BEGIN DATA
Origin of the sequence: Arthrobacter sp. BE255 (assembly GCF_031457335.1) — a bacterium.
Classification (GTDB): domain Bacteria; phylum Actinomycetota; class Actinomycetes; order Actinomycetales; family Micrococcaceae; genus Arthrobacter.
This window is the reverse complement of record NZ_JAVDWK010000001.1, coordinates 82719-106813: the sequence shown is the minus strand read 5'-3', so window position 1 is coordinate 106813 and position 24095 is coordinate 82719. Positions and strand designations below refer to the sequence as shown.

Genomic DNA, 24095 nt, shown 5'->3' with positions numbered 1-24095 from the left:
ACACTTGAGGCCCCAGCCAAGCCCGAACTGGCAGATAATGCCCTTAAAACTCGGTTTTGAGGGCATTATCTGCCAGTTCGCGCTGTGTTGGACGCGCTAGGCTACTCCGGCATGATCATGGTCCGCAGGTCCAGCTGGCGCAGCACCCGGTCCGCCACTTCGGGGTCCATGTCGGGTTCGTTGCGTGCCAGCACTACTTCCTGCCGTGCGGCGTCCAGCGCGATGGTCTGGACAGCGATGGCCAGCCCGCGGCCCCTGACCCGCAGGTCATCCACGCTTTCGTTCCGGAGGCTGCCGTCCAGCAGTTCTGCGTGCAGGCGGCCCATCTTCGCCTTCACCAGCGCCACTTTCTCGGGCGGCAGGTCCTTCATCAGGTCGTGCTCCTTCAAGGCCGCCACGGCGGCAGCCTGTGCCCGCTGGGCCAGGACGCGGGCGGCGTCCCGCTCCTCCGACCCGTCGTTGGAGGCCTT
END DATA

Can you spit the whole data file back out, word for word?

Origin of the sequence: Arthrobacter sp. BE255 (assembly GCF_031457335.1) — a bacterium.
Classification (GTDB): domain Bacteria; phylum Actinomycetota; class Actinomycetes; order Actinomycetales; family Micrococcaceae; genus Arthrobacter.
This window is the reverse complement of record NZ_JAVDWK010000001.1, coordinates 82719-106813: the sequence shown is the minus strand read 5'-3', so window position 1 is coordinate 106813 and position 24095 is coordinate 82719. Positions and strand designations below refer to the sequence as shown.

Genomic DNA, 24095 nt, shown 5'->3' with positions numbered 1-24095 from the left:
ACACTTGAGGCCCCAGCCAAGCCCGAACTGGCAGATAATGCCCTTAAAACTCGGTTTTGAGGGCATTATCTGCCAGTTCGCGCTGTGTTGGACGCGCTAGGCTACTCCGGCATGATCATGGTCCGCAGGTCCAGCTGGCGCAGCACCCGGTCCGCCACTTCGGGGTCCATGTCGGGTTCGTTGCGTGCCAGCACTACTTCCTGCCGTGCGGCGTCCAGCGCGATGGTCTGGACAGCGATGGCCAGCCCGCGGCCCCTGACCCGCAGGTCATCCACGCTTTCGTTCCGGAGGCTGCCGTCCAGCAGTTCTGCGTGCAGGCGGCCCATCTTCGCCTTCACCAGCGCCACTTTCTCGGGCGGCAGGTCCTTCATCAGGTCGTGCTCCTTCAAGGCCGCCACGGCGGCAGCCTGTGCCCGCTGGGCCAGGACGCGGGCGGCGTCCCGCTCCTCCGACCCGTCGTTGGAGGCCTT